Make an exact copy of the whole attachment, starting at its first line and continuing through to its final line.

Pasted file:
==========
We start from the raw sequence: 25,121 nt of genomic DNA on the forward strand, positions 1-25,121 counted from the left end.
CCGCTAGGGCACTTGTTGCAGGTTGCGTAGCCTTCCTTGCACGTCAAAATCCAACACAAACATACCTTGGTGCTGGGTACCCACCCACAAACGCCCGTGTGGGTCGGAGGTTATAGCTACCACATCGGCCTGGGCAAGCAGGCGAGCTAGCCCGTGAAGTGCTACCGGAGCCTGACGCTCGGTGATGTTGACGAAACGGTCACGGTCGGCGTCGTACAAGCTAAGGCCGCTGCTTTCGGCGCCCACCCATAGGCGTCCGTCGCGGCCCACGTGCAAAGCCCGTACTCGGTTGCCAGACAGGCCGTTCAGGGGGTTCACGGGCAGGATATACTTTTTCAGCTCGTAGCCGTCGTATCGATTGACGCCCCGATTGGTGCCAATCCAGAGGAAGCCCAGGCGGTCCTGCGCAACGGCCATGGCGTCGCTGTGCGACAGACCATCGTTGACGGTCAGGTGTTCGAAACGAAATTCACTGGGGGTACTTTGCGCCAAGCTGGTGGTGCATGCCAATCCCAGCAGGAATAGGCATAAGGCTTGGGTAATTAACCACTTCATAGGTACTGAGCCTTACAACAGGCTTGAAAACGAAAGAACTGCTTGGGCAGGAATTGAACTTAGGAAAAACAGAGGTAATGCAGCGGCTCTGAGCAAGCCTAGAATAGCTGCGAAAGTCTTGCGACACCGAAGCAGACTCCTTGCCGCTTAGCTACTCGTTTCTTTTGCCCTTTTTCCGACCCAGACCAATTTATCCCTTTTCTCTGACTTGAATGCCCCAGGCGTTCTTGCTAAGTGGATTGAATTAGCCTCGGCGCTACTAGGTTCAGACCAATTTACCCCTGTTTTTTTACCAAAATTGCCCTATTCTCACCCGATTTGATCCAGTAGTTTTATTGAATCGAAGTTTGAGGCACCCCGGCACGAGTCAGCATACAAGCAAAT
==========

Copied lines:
We start from the raw sequence: 25,121 nt of genomic DNA on the forward strand, positions 1-25,121 counted from the left end.
CCGCTAGGGCACTTGTTGCAGGTTGCGTAGCCTTCCTTGCACGTCAAAATCCAACACAAACATACCTTGGTGCTGGGTACCCACCCACAAACGCCCGTGTGGGTCGGAGGTTATAGCTACCACATCGGCCTGGGCAAGCAGGCGAGCTAGCCCGTGAAGTGCTACCGGAGCCTGACGCTCGGTGATGTTGACGAAACGGTCACGGTCGGCGTCGTACAAGCTAAGGCCGCTGCTTTCGGCGCCCACCCATAGGCGTCCGTCGCGGCCCACGTGCAAAGCCCGTACTCGGTTGCCAGACAGGCCGTTCAGGGGGTTCACGGGCAGGATATACTTTTTCAGCTCGTAGCCGTCGTATCGATTGACGCCCCGATTGGTGCCAATCCAGAGGAAGCCCAGGCGGTCCTGCGCAACGGCCATGGCGTCGCTGTGCGACAGACCATCGTTGACGGTCAGGTGTTCGAAACGAAATTCACTGGGGGTACTTTGCGCCAAGCTGGTGGTGCATGCCAATCCCAGCAGGAATAGGCATAAGGCTTGGGTAATTAACCACTTCATAGGTACTGAGCCTTACAACAGGCTTGAAAACGAAAGAACTGCTTGGGCAGGAATTGAACTTAGGAAAAACAGAGGTAATGCAGCGGCTCTGAGCAAGCCTAGAATAGCTGCGAAAGTCTTGCGACACCGAAGCAGACTCCTTGCCGCTTAGCTACTCGTTTCTTTTGCCCTTTTTCCGACCCAGACCAATTTATCCCTTTTCTCTGACTTGAATGCCCCAGGCGTTCTTGCTAAGTGGATTGAATTAGCCTCGGCGCTACTAGGTTCAGACCAATTTACCCCTGTTTTTTTACCAAAATTGCCCTATTCTCACCCGATTTGATCCAGTAGTTTTATTGAATCGAAGTTTGAGGCACCCCGGCACGAGTCAGCATACAAGCAAAT